Daily Press Briefing by the Office of the Spokesperson for the Secretary-General

The following is a near-verbatim transcript of today’s noon briefing by Stéphane Dujarric, Spokesman for the Secretary-General.

**Security Council

Good afternoon.

The Security Council had an open debate today on the theme of investing in people to enhance resilience against complex challenges.  The Deputy Secretary-General, Amina Mohammed, said that rethinking our efforts towards achieving sustainable peace is an absolute necessity.

There is only one route to durable peace, and it is the route of sustainable development, she added.  It is also humanity’s ultimate prevention tool that can break through cycles of instability to address the underlying drivers of fragility and humanitarian need.

Ms. Mohammed urged Council members to keep in mind that the success of our efforts to advance sustainable peace will depend on adequate investment in peacebuilding.  Her full remarks were shared with you.


As you saw, just for the record, yesterday afternoon, the Security Council met on Sudan.  There, you heard from Karim Khan, the Prosecutor of the International Criminal Court, who presented his latest report on the situation in Darfur.

**Middle East

Tor Wennesland, the Special Coordinator for the Middle East Peace Process, said in a statement earlier today that he was deeply alarmed and saddened by the continuing cycle of violence in the occupied West Bank.  The deaths of Palestinians, during an Israeli arrest operation in Jenin is another stark example, he said.

Since the beginning of this year, Mr. Wennesland said, we are continuing to witness high levels of violence and other negative trends that characterized 2022.  It is crucial to reduce tensions immediately and prevent more loss of life.

He urges, and remains actively engaged with, Israeli and Palestinian authorities to try to de-escalate the current tensions, restore calm, and avoid further conflict.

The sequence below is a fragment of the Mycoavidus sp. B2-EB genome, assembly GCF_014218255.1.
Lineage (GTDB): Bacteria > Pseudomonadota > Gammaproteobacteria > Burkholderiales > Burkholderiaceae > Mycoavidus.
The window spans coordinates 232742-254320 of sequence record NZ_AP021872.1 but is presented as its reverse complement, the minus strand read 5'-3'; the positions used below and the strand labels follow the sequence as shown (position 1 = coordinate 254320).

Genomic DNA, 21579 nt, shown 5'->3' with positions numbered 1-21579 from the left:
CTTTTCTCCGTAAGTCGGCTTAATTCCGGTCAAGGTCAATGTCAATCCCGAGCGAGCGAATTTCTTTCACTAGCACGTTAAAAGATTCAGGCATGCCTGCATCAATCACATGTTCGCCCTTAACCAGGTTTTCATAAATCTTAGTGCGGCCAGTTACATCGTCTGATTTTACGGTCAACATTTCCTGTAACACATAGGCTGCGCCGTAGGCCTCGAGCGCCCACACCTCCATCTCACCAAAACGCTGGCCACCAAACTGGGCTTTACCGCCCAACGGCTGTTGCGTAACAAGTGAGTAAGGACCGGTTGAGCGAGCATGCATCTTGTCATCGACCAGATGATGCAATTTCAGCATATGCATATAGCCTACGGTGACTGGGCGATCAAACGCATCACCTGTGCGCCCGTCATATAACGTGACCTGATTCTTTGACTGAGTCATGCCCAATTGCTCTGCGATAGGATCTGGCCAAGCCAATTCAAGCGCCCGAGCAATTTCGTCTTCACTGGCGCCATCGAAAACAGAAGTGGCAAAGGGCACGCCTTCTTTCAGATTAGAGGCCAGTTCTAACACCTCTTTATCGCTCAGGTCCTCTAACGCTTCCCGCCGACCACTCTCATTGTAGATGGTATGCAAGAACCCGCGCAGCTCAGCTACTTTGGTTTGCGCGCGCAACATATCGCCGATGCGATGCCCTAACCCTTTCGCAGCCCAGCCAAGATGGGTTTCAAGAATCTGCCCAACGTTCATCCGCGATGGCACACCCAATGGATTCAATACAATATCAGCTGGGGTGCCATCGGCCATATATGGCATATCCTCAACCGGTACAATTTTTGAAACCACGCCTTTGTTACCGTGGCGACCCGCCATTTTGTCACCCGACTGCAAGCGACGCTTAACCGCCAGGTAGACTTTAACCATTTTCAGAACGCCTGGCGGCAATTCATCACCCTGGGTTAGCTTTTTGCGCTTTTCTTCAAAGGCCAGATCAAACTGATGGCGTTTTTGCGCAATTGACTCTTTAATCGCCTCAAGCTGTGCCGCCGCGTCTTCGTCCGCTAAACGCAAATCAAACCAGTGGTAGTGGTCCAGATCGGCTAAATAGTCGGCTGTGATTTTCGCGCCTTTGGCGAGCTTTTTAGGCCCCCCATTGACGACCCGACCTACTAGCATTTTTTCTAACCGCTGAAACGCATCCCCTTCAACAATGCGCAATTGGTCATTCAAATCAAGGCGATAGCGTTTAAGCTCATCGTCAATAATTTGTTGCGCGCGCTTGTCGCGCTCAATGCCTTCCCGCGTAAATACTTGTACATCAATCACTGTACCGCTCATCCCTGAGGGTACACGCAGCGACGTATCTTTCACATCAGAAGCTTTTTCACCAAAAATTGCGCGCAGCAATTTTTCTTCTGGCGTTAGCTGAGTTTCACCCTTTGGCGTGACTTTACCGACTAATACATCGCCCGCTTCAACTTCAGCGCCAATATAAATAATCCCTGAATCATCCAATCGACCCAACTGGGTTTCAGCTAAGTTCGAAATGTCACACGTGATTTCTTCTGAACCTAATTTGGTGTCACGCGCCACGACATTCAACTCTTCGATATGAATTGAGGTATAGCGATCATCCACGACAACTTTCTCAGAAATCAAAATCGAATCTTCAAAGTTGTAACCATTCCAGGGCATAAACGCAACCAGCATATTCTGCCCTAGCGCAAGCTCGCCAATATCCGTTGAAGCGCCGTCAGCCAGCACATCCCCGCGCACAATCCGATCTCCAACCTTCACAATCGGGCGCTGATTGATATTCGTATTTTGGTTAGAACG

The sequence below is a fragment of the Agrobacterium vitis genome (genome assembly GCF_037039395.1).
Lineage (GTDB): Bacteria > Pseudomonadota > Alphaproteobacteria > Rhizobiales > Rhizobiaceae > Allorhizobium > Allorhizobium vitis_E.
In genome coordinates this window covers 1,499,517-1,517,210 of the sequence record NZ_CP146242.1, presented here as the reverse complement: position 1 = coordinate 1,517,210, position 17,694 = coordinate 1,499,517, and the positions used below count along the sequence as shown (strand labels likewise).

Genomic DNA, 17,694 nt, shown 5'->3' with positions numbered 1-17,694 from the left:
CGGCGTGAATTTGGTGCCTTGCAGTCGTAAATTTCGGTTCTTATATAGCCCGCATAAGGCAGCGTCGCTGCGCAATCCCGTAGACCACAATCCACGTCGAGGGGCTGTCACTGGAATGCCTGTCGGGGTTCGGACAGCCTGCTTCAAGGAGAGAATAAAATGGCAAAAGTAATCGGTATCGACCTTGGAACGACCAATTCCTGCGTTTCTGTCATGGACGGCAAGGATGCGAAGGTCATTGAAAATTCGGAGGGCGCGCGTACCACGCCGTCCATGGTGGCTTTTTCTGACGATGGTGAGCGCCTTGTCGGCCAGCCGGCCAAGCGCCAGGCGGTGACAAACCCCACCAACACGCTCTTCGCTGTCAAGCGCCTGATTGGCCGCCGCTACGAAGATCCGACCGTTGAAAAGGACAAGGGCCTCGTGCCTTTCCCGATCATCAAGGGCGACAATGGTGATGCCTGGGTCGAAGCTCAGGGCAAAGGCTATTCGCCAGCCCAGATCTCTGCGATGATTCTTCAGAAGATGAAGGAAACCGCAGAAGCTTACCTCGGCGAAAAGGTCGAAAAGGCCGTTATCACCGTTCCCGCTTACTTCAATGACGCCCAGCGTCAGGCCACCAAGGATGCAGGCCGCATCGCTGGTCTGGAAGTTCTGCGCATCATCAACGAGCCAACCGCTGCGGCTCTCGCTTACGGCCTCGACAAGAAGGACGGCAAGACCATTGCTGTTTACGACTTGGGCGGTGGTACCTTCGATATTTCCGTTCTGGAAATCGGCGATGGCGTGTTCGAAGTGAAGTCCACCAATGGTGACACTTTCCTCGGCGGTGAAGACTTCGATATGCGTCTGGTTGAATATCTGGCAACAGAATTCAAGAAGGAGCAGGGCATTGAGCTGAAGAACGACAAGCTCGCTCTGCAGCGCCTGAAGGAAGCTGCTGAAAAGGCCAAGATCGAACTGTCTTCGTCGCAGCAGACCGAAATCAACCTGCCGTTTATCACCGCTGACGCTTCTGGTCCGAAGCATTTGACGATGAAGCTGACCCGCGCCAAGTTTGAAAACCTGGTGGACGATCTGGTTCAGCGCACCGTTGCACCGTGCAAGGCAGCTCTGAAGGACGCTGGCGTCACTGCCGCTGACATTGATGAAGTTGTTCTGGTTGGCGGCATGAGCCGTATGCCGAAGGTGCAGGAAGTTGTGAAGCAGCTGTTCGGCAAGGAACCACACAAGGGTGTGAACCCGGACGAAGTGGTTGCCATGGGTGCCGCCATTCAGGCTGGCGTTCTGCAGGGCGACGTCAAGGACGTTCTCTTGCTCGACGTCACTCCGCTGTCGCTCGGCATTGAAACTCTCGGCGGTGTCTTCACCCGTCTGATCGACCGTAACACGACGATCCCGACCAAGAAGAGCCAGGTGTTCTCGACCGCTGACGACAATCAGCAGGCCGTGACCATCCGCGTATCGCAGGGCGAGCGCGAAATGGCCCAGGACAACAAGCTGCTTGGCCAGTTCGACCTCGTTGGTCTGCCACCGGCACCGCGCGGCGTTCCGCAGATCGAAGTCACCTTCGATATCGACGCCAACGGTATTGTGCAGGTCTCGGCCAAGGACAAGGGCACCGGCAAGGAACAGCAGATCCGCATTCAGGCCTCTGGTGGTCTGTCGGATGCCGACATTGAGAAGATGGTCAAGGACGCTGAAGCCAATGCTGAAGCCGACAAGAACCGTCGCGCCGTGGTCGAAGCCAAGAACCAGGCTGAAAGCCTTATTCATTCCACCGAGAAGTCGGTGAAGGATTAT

**Occupied Palestinian Territory

Also, on the Occupied Palestinian Territory, we, along with our partners today launched a $502 million appeal for the Occupied Palestinian Territory to help 1.6 million of the most vulnerable people who live there.

The 2023 Humanitarian Response Plan estimates that 2.1 million Palestinians across the Occupied Palestinian Territory need humanitarian assistance.  They represent 58 per cent of the population in Gaza and one quarter of people living in the West Bank.

The plan comprises more than 200 projects, which will help people access essential services, such as food, water, health care and education, as well as ways to earn a living and support to improve their mental and physical well-being.


Late yesterday evening, we issued a statement on Peru in which the Secretary-General said he is concerned about the number of deaths reported in the context of the protests in Peru, and he urged the authorities to conduct prompt, effective and impartial investigations into these deaths.

As demonstrations continue, the Secretary-General also urged restraint to avoid a further escalation of violence and reiterated his call on the authorities to comply with international human rights law.

He also highlighted that it is critical to generate conditions for meaningful and inclusive dialogue to address the current crisis.


And just staying in the southern hemisphere of the Americas, I want to flag that the High Commissioner for Human Rights, Volker Türk, just concluded a visit to Colombia, where he signed a new Host Country Agreement with the Government of Colombia, extending the presence of the UN’s Human Rights Office in Colombia until 2032.